Resources, and equipment's resource requirement, represent permanent attachments to a character. These are things that are simply part of the character's existence and not just items that happen to be lying around. You don't have to have resources to have access to a weapon for a scene where you need it, you need to have resources to have access to that weapon as a default. If you're starting a situation where in a near-future scene you will need access to an item and you don't currently have it, you have to go through some method of obtaining the item whether you have the necessary resources to obtain it that way or not. If you don't have the resources, you'll need to obtain the item some other way, but it doesn't make it unobtainable.
For example: Gangrel vampire Marky Fangs needs a gun to take to a gunfight, since he knows that even for vampires the old adage about knives still holds true. Marky lives a simple life, where he gets what he needs by taking it, since there's certainly nobody who's gonna tell him he can't have something. After observing a few gang-bangers that hang out down the block from his Haven, he follows one of them he's seen brandishing a gun before as the gang-banger walks home. Marky jumps the kid, and after a brief struggle Marky ends up with the gun. Marky decides to let the kid go...this time. He doesn't need another mess to clean up right now. Marky steps off into the shadows of the nearby alley before disappearing into the night with his newfound weapon.
Absolutely no resources required, but Marky now has a gun. Of course he only has the ammo that's in the gun (unless he somehow acquires that) and he certainly doesn't have any way of maintaining the gun. He also has no attachment to it, so if it gets broken, destroyed or lost it's unlikely for Marky to care much about it, he'll just get another one the same way. He has nothing invested.
All merits can work the same way, if Marky's player had decided to spend some experience or creation merit points in Resources previously, he'd be able to just buy the gun, rather than suffer the consequences of having a now pissed-off gang-banger in his neighborhood who might or might not come back with friends to make Marky's life a little more difficult. If Marky had needed some heavier weaponry, obviously it would've taken a lot more effort to retrieve, and thus a greater amount of repercussion possible, which is the trade-off for having the Merit in this case.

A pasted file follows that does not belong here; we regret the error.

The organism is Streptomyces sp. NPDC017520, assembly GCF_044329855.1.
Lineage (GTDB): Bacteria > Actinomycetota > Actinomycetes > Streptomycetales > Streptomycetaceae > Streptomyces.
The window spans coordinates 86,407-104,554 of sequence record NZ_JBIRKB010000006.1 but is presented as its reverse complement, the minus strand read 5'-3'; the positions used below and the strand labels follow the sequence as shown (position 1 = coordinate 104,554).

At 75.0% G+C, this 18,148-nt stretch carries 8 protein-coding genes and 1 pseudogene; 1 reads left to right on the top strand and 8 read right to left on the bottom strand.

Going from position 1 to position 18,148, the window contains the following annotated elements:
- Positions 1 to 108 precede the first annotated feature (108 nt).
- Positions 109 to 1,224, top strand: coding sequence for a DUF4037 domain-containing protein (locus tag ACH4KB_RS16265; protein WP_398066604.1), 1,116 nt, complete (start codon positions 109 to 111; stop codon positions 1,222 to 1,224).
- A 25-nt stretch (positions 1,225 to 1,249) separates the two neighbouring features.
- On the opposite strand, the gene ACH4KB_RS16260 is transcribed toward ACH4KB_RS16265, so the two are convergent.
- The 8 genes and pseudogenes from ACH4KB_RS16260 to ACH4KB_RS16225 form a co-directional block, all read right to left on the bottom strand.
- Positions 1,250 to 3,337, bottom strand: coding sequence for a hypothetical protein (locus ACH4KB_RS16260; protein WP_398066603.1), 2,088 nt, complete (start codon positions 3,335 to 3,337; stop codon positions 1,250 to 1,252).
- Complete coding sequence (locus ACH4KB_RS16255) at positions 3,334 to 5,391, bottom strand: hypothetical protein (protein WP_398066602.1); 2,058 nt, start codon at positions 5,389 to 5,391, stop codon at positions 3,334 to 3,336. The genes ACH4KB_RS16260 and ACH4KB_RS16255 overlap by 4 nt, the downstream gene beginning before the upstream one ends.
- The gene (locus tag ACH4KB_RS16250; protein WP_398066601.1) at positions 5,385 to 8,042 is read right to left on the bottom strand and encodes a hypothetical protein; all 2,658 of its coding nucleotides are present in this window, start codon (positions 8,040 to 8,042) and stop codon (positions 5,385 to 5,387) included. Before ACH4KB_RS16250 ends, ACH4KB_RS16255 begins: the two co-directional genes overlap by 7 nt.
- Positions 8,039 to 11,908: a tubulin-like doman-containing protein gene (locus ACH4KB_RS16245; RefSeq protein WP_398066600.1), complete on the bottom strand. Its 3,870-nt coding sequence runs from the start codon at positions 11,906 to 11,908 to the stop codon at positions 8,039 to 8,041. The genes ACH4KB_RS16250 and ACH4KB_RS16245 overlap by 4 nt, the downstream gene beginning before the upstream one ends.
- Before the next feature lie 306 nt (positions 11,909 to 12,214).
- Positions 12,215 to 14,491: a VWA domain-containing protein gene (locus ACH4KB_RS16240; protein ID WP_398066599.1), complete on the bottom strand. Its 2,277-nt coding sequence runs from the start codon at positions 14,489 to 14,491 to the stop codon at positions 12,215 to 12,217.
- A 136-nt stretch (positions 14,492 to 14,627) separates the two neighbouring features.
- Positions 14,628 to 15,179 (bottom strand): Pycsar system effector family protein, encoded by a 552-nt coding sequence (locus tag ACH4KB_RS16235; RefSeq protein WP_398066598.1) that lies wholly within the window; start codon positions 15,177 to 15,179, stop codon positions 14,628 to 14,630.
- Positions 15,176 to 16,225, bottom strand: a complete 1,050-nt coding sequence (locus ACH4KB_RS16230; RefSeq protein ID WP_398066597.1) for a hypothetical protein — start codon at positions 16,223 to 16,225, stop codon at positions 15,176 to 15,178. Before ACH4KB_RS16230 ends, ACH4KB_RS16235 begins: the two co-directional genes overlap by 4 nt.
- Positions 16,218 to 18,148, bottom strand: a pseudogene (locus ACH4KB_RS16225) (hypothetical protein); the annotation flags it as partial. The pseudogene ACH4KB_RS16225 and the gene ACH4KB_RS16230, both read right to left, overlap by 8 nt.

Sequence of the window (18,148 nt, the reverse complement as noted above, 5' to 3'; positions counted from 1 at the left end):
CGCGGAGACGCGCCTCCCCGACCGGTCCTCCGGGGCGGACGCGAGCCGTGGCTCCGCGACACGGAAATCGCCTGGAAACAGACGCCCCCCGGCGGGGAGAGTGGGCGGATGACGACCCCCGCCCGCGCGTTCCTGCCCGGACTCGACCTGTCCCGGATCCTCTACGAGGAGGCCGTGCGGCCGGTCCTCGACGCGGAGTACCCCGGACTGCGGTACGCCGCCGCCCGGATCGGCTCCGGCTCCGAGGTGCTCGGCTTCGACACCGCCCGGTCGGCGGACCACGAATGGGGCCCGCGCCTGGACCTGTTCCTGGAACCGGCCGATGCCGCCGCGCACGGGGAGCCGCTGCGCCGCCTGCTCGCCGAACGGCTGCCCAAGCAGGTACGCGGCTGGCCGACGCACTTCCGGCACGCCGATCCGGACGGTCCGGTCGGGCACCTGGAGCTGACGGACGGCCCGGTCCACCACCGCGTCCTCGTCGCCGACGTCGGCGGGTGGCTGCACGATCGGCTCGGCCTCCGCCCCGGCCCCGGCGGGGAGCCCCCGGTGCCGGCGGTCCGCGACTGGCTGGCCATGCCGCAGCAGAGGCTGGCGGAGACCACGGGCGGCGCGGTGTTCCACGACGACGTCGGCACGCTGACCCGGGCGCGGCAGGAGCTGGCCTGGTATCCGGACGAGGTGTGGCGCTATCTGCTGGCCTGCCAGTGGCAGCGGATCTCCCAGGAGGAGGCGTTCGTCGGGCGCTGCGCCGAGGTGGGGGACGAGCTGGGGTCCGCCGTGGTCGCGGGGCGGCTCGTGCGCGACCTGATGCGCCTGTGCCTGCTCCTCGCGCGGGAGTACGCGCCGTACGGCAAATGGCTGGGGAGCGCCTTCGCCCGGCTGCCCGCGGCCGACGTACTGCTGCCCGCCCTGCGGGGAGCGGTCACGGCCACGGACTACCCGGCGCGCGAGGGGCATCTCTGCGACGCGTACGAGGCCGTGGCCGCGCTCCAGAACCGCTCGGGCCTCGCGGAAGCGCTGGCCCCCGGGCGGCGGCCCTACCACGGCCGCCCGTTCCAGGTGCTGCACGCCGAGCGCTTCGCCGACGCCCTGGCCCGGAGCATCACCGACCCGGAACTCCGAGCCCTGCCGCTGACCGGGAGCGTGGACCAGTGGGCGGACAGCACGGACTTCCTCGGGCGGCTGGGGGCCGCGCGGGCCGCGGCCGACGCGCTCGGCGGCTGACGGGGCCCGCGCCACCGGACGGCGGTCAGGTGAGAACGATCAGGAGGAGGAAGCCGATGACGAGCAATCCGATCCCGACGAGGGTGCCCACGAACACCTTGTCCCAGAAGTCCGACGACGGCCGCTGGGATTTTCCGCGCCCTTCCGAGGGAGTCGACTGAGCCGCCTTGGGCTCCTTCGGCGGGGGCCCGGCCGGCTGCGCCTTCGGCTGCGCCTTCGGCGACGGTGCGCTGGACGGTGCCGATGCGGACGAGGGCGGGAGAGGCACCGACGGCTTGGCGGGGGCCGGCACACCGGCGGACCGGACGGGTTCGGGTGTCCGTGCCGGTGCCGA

I hesitate to say this makes Merits "feel balanced, meaningful, and fun..." but when you push characters to make decisions like that it can definitely improve the overall balance of the game regarding merits. The flip side of the coin is going to be punishing players for over-using high-rated "Quality of Life" merits to extract more mileage from them than would normally make sense. This occurs whenever you have a player whose high-resources character simply starts buying his way through problems rather than role-playing the situations out. (Essentially the polar opposite of my previous example). You can re-balance those high-merits through role-playing means again, pulling out things like suspicious IRS agents investigating or freezing the accounts temporarily (Don't take the dots away, simply make the player have to do some role-playing to make up for the RP he'd avoided using the Merit) or having the player attract the attention of powerful players in the city with all the cash he's throwing around.
When you get right down to it, having Resources 5, Allies 5, (Housing) 5 or Fighting Styles (Kung-Fu) 5 are all perfectly balanced, and realistically they can all provide you the same things with decent role-playing. In the Gun-needing-situation earlier, Resources 5 could've easily purchased the gun, assuming the character can find someone who'll sell it to him. With Allies 5, he could call on his buddy to bring him a gun (Though at a possible risk to his ally), with Housing 5, the gun could be considered part of the security of the house, if said housing was spent on security, but the gun being lost or permanently removed from the house could negatively impact the house merit. Kung Fu of course could be used to bypass the need for the gun, or to retrieve a gun in a similar fashion as exampled above. Or to earn some cash to buy the gun. Or make a friend who counts as an ally to bring you the gun.
It's not bad to be lenient with resources or other "quality of life" merits if you've got much bigger things for the characters to be worried about, but in the average game or with above average players you'll want to be as strict with them as you would be with any other merit, because it's easy for a that leniency to be bent to where the balance of the game overall has to be readjusted to compensate. I used to be very lenient with my players especially regarding resources when both I and my players were new to the system, but I very quickly learned that the seemingly "default" quality of life merits, even at fairly low dot-levels, can be incredibly powerful when abused without check.